Image © Nicola Poole
Tree of the Season – Oak (Quercus robur)

“Rock a bye baby, on the tree top,
When the wind blows, the cradle will rock.
When the bough breaks the cradle will fall,
And down will come baby, cradle and all.”

~ Traditional Rhyme, some legends say that it refers to acorns rather than neglected infants!

The English or Pedunculate Oak once was a symbol of England, and many of us still feel a deep connection to this majestic tree. It is a common tree of Britain and Ireland and can grow to over 1,000 years in age. It is typically about 15 – 25m tall and has a grey, knobbly, deeply fissured bark. Its characteristic deeply lobed leaves have smooth edges and 2 small lobes where they meet the nearly non-existent leaf stalk (Sessile Oak Q. petraea – the UK’s other native Oak species has much longer leaf stalks). In autumn its acorns sit on long stalks (sessile oak acorns sit directly on their twigs).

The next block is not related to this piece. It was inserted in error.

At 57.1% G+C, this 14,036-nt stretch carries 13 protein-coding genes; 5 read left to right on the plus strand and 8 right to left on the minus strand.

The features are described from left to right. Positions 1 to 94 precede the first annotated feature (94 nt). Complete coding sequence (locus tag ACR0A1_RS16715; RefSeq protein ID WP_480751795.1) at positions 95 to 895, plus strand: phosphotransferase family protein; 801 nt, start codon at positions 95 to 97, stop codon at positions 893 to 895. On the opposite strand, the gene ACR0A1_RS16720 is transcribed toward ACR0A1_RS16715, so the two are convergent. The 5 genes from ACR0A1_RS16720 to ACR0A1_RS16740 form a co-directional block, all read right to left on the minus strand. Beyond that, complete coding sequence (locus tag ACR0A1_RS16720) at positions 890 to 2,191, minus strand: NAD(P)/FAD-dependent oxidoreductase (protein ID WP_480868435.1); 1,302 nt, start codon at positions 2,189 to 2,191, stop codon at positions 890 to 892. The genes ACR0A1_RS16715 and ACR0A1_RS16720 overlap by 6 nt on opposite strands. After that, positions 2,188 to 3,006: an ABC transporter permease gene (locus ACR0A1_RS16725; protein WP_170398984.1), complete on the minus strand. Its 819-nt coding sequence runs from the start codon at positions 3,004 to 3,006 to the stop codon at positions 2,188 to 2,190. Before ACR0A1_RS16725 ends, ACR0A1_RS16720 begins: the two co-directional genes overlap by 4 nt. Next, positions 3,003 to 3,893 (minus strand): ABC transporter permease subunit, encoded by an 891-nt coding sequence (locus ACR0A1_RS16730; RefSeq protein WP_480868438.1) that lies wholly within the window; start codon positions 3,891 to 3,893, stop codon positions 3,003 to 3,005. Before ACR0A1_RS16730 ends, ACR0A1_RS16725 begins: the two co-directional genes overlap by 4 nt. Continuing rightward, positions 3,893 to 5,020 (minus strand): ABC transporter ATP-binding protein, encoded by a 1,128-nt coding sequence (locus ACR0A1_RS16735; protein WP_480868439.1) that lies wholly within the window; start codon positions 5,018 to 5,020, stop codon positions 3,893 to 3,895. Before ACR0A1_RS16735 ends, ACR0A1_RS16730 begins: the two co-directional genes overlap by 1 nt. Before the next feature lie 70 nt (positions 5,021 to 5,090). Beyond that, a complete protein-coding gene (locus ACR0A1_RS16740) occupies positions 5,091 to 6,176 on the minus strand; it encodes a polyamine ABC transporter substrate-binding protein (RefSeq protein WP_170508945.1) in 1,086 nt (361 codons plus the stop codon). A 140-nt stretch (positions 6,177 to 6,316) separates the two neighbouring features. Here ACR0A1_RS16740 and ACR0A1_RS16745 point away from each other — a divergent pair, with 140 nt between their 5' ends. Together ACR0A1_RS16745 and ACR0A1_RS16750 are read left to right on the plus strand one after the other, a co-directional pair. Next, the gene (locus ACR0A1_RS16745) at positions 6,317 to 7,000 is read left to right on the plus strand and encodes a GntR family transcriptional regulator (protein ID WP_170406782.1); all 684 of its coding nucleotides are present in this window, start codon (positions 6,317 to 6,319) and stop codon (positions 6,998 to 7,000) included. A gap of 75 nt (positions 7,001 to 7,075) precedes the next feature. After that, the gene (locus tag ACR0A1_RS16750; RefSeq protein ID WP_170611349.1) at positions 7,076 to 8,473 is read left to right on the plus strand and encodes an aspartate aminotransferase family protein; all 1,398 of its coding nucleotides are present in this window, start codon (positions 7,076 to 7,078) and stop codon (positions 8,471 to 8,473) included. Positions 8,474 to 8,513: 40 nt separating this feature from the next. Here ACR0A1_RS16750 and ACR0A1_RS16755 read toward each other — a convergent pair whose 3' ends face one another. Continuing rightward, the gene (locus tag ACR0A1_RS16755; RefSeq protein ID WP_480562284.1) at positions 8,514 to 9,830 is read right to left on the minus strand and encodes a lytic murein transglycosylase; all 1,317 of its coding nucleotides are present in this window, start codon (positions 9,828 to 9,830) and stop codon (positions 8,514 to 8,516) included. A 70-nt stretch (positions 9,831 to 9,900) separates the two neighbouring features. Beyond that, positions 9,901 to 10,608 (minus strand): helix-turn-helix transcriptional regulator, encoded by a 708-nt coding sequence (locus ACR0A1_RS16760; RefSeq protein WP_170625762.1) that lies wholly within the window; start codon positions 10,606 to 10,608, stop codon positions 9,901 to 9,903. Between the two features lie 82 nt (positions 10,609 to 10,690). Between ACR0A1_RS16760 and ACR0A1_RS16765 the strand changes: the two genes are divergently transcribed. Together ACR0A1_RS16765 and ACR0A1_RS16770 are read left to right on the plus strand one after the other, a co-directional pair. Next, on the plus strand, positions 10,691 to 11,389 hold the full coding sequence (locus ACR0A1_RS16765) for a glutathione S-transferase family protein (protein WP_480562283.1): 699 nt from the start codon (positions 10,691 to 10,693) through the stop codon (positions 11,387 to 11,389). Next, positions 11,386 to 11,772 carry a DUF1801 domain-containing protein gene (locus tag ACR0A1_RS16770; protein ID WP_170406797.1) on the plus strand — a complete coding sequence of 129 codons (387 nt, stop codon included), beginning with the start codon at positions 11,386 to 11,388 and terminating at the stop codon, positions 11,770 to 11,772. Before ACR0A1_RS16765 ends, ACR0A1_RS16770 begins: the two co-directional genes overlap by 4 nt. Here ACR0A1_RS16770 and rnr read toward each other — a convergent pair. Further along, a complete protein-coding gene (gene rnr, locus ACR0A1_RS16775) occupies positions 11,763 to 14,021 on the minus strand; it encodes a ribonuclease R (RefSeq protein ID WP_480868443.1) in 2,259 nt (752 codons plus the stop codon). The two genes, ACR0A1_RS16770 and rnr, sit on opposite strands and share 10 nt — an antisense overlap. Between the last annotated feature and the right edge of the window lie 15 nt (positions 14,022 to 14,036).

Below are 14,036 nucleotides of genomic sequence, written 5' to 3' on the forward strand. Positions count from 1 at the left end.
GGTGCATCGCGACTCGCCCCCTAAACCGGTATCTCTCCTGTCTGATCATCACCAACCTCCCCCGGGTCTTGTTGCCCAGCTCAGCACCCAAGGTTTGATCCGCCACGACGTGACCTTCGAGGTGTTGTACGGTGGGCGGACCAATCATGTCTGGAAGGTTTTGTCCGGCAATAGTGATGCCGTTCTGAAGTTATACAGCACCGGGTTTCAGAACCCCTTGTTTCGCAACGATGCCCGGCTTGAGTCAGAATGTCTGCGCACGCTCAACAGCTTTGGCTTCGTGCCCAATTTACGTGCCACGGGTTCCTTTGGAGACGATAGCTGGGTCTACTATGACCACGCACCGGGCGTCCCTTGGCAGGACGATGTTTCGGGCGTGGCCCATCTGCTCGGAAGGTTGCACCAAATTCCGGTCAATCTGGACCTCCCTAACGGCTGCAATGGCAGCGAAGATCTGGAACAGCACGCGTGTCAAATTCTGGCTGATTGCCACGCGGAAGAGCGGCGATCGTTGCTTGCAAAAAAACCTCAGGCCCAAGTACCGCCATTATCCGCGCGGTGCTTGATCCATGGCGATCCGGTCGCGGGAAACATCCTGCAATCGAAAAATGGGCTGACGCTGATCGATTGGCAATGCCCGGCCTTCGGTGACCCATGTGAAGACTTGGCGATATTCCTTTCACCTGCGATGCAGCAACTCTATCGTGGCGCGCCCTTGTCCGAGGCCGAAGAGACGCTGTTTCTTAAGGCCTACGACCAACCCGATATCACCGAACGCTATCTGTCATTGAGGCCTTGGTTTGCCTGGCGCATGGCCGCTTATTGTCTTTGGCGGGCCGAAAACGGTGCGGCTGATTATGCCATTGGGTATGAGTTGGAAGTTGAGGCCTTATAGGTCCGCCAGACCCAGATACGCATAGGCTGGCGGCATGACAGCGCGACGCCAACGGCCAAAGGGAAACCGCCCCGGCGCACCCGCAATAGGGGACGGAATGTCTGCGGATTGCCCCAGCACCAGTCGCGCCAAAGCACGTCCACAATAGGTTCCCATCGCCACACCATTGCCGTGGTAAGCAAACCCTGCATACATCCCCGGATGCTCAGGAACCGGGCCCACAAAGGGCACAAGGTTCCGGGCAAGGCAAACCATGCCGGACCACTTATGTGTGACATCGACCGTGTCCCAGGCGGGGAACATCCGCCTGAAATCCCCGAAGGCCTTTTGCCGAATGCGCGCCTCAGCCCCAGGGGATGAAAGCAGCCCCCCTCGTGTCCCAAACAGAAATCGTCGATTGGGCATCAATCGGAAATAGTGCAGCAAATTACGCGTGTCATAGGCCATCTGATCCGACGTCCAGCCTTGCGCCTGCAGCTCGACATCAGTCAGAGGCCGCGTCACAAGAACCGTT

Uses – There can be no doubt that the history of England’s industry, trade and wars would have been much different if the Oak was not found in abundance in the UK. It is the most widely used hard-wood and is hard, strong, resistant to decay, and bends well. Traditionally there have been four main uses of oak: The most prominent is as a timber tree. Oak was a highly prized timber and was particularly used in ship building in the days of wooden ships. Its timber is also used in buildings, for furniture and a whole range of other uses. Vast amounts of oak bark was used for tanning leather until 1880. Acorns were used for animal fodder as they are a rich food source, and also eaten by humans in times of famine. The smaller branches and twigs were used for firewood or charcoal making. It burns hot and long, providing a sustained heat which was vital to iron casting.